Unlikely friendships highlight Film Center offerings

Photo courtesy of Sony Pictures

“Ernest and Celestine,” a children’s animated film, plays this weekend at the Martha’s Vineyard Film Center. Returning is the Indian film, “The Lunchbox,” and “Locke,” the second live simulcast in the New York Film Critics National Series, will be screened on Tuesday, April 29.

Based on the Gabrielle Vincent book series, “Ernest and Celestine” is a charming animated tale of the unusual friendship between a bear named Ernest (voiced by Forrest Whitaker and Lambert Wilson) and a mouse named Celestine (voiced by Pauline Brunner and Mackenzie Foy). Lauren Bacall makes a cameo vocal appearance as The Grey One, along with Paul Giamatti as the Rat Judge, and William H. Macy as the Head Dentist.

When a hungry Ernest wakes up from a long winter nap, Celestine helps him fill his empty stomach by showing him how to break into a candy shop instead of munching on mice. Celestine and her mouse friends run a lively business replacing mouse incisors with those from bears. But Ernest quickly finds himself in jail for his illegal foraging in the candy shop.

Celestine comes to his rescue once again by chewing through the ropes that the police have used to restrain him in their paddy wagon. Soon Celestine is jailed as well. Now fast friends, each of the two refuses to disclose where the other is hiding out.

Directors Benjamin Renner, Stéphane Aubier, and Vincent Patar work in a muted palette of browns and grays to create the world that these two inhabit. The story’s winter scenes are beautifully animated with snowflakes and elegant line drawings. The directors capitalize on the freedom of animation with scenes such as one of Celestine’s mouse cohorts performing calisthenics on mouse traps. While the characterizations of Ernest as the big “bad” male bear and Celestine as the child-like, “girlie” mouse verge on gender stereotyping, the lively personalities of these two friends, and engaging storytelling, overcome that deficit.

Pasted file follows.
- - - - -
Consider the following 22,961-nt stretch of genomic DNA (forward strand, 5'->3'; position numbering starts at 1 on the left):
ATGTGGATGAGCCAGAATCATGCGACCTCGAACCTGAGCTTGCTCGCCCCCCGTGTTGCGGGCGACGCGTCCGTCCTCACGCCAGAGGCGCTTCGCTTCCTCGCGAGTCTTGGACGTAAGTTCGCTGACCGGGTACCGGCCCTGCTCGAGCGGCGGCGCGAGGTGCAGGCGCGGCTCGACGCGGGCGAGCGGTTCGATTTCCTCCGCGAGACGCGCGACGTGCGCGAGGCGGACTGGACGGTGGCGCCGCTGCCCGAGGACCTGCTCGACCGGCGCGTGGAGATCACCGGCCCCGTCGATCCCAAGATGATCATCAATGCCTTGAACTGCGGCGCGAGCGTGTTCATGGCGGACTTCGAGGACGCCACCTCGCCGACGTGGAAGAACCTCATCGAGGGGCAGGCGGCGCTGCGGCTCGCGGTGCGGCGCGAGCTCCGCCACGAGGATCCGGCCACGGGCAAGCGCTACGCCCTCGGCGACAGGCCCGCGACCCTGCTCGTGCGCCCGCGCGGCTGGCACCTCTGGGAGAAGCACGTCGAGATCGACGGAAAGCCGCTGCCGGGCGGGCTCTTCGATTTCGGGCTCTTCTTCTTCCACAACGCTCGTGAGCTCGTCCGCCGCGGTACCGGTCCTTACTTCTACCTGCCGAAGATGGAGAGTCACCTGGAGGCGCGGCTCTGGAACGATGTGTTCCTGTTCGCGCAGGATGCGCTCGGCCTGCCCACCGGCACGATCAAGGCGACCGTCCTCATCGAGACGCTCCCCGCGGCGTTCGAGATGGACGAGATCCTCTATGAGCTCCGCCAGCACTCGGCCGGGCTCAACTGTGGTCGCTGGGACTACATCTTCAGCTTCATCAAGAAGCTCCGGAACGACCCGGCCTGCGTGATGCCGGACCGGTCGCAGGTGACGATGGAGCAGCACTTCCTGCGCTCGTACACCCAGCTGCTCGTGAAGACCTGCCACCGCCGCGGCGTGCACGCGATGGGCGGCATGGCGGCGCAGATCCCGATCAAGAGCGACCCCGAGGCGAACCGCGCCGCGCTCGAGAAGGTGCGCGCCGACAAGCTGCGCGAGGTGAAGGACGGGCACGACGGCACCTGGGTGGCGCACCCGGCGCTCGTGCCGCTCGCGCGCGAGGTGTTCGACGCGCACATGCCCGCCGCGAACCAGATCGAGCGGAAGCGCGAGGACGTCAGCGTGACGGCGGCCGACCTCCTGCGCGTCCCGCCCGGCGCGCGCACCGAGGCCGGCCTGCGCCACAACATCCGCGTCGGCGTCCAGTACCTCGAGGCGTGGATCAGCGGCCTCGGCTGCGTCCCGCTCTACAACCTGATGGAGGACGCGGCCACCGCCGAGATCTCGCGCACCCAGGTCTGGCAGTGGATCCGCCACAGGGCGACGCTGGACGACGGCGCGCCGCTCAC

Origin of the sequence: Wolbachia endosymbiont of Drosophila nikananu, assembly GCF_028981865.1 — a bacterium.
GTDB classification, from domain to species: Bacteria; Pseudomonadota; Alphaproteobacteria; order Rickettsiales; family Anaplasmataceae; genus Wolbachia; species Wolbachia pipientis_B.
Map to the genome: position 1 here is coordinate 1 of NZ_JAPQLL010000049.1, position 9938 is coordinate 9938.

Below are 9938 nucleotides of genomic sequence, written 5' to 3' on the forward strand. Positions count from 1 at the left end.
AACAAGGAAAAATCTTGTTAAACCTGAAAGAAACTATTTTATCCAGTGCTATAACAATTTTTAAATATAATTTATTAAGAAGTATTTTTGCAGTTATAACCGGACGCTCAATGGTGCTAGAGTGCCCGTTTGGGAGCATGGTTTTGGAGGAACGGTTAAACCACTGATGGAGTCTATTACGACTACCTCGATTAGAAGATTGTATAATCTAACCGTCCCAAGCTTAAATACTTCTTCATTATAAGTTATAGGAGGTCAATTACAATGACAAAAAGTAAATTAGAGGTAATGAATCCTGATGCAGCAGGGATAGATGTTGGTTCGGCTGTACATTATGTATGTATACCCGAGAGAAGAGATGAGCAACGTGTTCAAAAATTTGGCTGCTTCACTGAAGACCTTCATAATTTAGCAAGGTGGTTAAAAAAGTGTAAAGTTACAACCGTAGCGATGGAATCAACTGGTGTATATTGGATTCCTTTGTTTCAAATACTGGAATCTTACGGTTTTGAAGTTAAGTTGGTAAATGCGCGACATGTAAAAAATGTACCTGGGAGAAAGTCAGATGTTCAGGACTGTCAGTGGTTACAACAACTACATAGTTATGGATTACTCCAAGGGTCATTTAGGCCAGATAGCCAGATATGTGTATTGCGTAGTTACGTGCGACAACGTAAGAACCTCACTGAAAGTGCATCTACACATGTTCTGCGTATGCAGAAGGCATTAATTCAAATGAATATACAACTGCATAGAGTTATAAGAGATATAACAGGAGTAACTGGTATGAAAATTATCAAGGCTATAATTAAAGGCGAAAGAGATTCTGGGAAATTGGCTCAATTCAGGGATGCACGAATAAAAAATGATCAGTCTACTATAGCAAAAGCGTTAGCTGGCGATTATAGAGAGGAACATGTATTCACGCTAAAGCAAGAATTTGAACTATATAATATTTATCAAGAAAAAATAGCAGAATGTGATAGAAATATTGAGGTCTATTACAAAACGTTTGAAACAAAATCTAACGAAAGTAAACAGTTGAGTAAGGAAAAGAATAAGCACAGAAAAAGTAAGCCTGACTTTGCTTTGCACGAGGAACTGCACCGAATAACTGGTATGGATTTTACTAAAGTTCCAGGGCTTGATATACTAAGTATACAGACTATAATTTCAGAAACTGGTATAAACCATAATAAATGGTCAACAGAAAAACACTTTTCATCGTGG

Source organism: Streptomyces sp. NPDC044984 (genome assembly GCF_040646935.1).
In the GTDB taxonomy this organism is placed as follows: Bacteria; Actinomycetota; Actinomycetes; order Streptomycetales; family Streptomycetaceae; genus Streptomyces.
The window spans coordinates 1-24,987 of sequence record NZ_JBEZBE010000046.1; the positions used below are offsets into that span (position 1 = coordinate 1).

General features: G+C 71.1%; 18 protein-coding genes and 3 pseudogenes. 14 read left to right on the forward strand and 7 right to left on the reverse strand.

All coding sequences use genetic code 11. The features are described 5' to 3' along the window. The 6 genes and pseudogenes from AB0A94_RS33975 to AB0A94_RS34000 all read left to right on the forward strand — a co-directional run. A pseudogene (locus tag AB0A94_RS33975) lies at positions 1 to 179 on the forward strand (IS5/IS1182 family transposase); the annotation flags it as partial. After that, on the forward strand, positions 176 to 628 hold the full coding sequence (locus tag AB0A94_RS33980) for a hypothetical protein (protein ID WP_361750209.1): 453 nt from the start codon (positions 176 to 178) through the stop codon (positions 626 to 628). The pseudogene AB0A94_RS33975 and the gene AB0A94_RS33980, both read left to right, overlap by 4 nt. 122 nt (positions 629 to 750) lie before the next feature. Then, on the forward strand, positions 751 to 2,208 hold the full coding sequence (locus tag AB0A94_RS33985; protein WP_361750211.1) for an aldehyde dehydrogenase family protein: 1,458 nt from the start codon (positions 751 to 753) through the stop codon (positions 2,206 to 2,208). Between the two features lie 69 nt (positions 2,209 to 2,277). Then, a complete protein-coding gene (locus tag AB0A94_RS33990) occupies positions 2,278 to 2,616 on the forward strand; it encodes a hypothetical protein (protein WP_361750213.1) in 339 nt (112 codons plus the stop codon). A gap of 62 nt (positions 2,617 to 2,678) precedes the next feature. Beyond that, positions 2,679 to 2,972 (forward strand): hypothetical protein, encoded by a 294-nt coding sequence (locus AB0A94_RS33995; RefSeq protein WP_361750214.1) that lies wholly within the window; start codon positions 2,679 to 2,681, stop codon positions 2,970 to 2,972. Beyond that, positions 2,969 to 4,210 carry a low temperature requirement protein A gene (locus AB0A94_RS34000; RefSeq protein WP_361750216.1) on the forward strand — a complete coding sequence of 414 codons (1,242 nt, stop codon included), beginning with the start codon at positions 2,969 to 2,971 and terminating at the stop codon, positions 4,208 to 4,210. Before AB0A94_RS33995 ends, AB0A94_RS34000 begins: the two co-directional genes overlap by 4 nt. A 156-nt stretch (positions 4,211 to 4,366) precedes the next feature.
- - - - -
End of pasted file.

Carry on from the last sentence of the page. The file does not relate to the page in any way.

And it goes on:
“The Lunchbox” returns

Returning to the Film Center screen this weekend is “The Lunchbox,” Ritesh Batra’s poignant tale based on the notoriously efficient lunchbox delivery system for office workers in Mumbai, India. The story opens in the apartment where Ila (Nimrat Kaur) lives with her mostly absent husband and young daughter. Eager to please her neglectful husband with delicious lunches, she discovers that her carefully prepared meals are being delivered to the wrong person.

That person is the slightly gruff and taciturn Saajan Fernandes (Irfan Khan). Soon the two are exchanging notes through the lunchboxes. Ila has a confidante in the upstairs “auntie,” who advises her on how to make her meals appealing, while Saajan, who is about to retire, mostly ignores the eager new worker hired to replace him. These multiple exchanges enhance the narrative and help the director develop the two primary characters.

In the tradition of so much Eastern filmmaking, “The Lunchbox” moves at a leisurely pace. Hanging by the slenderest of threads, the story nevertheless offers rich insights into the middle-class cultural world of India. Ila and Saajan become memorable, fully realized characters, and their story is one that resonates well beyond the story’s premise.

Drama thriller “Locke” previews April 29

Based on the events that occur during a single car ride, “Locke” explores what happens after the film’s main character makes a fateful phone call. The film won Best Screenplay at the 2013 British Independent Film Awards, and Tom Hardy, the actor playing Ivan Locke, was nominated there for Best Actor. Both Mr. Hardy and the director, Steven Knight, will answer questions after the film is screened in a Live National Simulcast.

“The Lunchbox,” Thursday, April 24, and Sunday, April 27, 7:30 pm; Friday, April 25, 4 pm.

“Ernest and Celestine,” Friday, April 25, 7:30 pm; Saturday, April 26, and Sunday, April 27, 4 pm.

“Locke,” N.Y. Film Critics Series, Tuesday, April 29, 7:30 pm; special pricing.

All films at M.V. Film Center, Vineyard Haven. $12; $9 M.V. Film Society members; $7 ages 14 and under. For more information, visit mvfilmsociety.com.